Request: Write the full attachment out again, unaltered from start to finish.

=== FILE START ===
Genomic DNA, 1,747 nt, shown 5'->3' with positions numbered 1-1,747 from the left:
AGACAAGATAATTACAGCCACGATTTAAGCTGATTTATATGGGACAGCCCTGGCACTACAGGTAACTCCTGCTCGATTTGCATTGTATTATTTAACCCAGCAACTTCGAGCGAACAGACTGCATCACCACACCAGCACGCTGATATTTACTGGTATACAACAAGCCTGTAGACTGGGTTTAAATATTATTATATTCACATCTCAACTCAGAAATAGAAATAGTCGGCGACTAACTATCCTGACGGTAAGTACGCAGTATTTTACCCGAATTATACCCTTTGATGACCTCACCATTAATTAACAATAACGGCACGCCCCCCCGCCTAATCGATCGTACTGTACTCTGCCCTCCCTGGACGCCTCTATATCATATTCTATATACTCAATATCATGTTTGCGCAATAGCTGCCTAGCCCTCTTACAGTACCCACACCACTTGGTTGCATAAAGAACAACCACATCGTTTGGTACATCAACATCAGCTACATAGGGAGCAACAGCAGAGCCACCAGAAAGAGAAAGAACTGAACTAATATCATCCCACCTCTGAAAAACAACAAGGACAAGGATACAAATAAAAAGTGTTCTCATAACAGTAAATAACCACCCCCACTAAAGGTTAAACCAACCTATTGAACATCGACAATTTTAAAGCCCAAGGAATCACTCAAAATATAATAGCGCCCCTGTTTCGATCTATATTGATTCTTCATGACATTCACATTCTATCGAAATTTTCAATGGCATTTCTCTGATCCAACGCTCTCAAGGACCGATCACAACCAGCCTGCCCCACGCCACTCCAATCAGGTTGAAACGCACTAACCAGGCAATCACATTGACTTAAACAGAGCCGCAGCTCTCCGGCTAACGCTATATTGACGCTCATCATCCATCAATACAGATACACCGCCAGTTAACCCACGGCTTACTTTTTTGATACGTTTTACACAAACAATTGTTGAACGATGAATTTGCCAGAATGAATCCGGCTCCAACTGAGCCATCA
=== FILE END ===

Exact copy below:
Genomic DNA, 1,747 nt, shown 5'->3' with positions numbered 1-1,747 from the left:
AGACAAGATAATTACAGCCACGATTTAAGCTGATTTATATGGGACAGCCCTGGCACTACAGGTAACTCCTGCTCGATTTGCATTGTATTATTTAACCCAGCAACTTCGAGCGAACAGACTGCATCACCACACCAGCACGCTGATATTTACTGGTATACAACAAGCCTGTAGACTGGGTTTAAATATTATTATATTCACATCTCAACTCAGAAATAGAAATAGTCGGCGACTAACTATCCTGACGGTAAGTACGCAGTATTTTACCCGAATTATACCCTTTGATGACCTCACCATTAATTAACAATAACGGCACGCCCCCCCGCCTAATCGATCGTACTGTACTCTGCCCTCCCTGGACGCCTCTATATCATATTCTATATACTCAATATCATGTTTGCGCAATAGCTGCCTAGCCCTCTTACAGTACCCACACCACTTGGTTGCATAAAGAACAACCACATCGTTTGGTACATCAACATCAGCTACATAGGGAGCAACAGCAGAGCCACCAGAAAGAGAAAGAACTGAACTAATATCATCCCACCTCTGAAAAACAACAAGGACAAGGATACAAATAAAAAGTGTTCTCATAACAGTAAATAACCACCCCCACTAAAGGTTAAACCAACCTATTGAACATCGACAATTTTAAAGCCCAAGGAATCACTCAAAATATAATAGCGCCCCTGTTTCGATCTATATTGATTCTTCATGACATTCACATTCTATCGAAATTTTCAATGGCATTTCTCTGATCCAACGCTCTCAAGGACCGATCACAACCAGCCTGCCCCACGCCACTCCAATCAGGTTGAAACGCACTAACCAGGCAATCACATTGACTTAAACAGAGCCGCAGCTCTCCGGCTAACGCTATATTGACGCTCATCATCCATCAATACAGATACACCGCCAGTTAACCCACGGCTTACTTTTTTGATACGTTTTACACAAACAATTGTTGAACGATGAATTTGCCAGAATGAATCCGGCTCCAACTGAGCCATCA